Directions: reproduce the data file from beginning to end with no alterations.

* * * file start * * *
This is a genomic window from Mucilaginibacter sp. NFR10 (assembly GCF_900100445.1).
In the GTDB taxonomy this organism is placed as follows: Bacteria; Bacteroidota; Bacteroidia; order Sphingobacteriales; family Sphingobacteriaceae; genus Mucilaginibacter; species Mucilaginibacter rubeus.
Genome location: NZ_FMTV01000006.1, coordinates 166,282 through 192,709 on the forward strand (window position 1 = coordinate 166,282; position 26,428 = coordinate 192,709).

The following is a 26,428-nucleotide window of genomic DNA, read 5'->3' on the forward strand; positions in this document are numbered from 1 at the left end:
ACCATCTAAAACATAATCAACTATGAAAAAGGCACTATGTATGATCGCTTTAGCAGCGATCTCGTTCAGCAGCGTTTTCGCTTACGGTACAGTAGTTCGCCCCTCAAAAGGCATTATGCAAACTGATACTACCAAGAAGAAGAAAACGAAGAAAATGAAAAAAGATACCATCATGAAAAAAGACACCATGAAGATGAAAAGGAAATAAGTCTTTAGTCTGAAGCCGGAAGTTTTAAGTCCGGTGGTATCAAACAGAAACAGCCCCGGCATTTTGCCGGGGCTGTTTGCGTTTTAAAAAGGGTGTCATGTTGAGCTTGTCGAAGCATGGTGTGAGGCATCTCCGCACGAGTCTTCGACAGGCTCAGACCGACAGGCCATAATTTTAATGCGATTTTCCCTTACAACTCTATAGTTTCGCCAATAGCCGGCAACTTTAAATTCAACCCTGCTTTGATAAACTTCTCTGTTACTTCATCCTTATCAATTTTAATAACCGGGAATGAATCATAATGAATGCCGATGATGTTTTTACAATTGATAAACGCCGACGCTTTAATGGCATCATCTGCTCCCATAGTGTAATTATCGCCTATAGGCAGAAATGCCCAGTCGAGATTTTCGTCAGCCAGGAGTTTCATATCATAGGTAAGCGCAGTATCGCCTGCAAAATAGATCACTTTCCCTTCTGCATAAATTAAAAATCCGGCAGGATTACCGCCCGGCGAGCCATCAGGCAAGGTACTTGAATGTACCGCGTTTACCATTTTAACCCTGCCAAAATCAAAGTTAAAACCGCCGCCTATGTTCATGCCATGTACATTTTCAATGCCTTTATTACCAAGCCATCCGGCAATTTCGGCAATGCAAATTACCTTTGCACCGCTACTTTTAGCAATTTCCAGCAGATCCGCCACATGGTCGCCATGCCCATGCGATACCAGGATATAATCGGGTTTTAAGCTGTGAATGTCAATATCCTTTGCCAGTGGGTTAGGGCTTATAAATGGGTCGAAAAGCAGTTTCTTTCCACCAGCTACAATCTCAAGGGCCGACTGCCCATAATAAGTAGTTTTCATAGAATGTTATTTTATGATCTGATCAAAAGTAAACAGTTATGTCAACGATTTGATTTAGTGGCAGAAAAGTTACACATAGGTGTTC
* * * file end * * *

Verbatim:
This is a genomic window from Mucilaginibacter sp. NFR10 (assembly GCF_900100445.1).
In the GTDB taxonomy this organism is placed as follows: Bacteria; Bacteroidota; Bacteroidia; order Sphingobacteriales; family Sphingobacteriaceae; genus Mucilaginibacter; species Mucilaginibacter rubeus.
Genome location: NZ_FMTV01000006.1, coordinates 166,282 through 192,709 on the forward strand (window position 1 = coordinate 166,282; position 26,428 = coordinate 192,709).

The following is a 26,428-nucleotide window of genomic DNA, read 5'->3' on the forward strand; positions in this document are numbered from 1 at the left end:
ACCATCTAAAACATAATCAACTATGAAAAAGGCACTATGTATGATCGCTTTAGCAGCGATCTCGTTCAGCAGCGTTTTCGCTTACGGTACAGTAGTTCGCCCCTCAAAAGGCATTATGCAAACTGATACTACCAAGAAGAAGAAAACGAAGAAAATGAAAAAAGATACCATCATGAAAAAAGACACCATGAAGATGAAAAGGAAATAAGTCTTTAGTCTGAAGCCGGAAGTTTTAAGTCCGGTGGTATCAAACAGAAACAGCCCCGGCATTTTGCCGGGGCTGTTTGCGTTTTAAAAAGGGTGTCATGTTGAGCTTGTCGAAGCATGGTGTGAGGCATCTCCGCACGAGTCTTCGACAGGCTCAGACCGACAGGCCATAATTTTAATGCGATTTTCCCTTACAACTCTATAGTTTCGCCAATAGCCGGCAACTTTAAATTCAACCCTGCTTTGATAAACTTCTCTGTTACTTCATCCTTATCAATTTTAATAACCGGGAATGAATCATAATGAATGCCGATGATGTTTTTACAATTGATAAACGCCGACGCTTTAATGGCATCATCTGCTCCCATAGTGTAATTATCGCCTATAGGCAGAAATGCCCAGTCGAGATTTTCGTCAGCCAGGAGTTTCATATCATAGGTAAGCGCAGTATCGCCTGCAAAATAGATCACTTTCCCTTCTGCATAAATTAAAAATCCGGCAGGATTACCGCCCGGCGAGCCATCAGGCAAGGTACTTGAATGTACCGCGTTTACCATTTTAACCCTGCCAAAATCAAAGTTAAAACCGCCGCCTATGTTCATGCCATGTACATTTTCAATGCCTTTATTACCAAGCCATCCGGCAATTTCGGCAATGCAAATTACCTTTGCACCGCTACTTTTAGCAATTTCCAGCAGATCCGCCACATGGTCGCCATGCCCATGCGATACCAGGATATAATCGGGTTTTAAGCTGTGAATGTCAATATCCTTTGCCAGTGGGTTAGGGCTTATAAATGGGTCGAAAAGCAGTTTCTTTCCACCAGCTACAATCTCAAGGGCCGACTGCCCATAATAAGTAGTTTTCATAGAATGTTATTTTATGATCTGATCAAAAGTAAACAGTTATGTCAACGATTTGATTTAGTGGCAGAAAAGTTACACATAGGTGTTC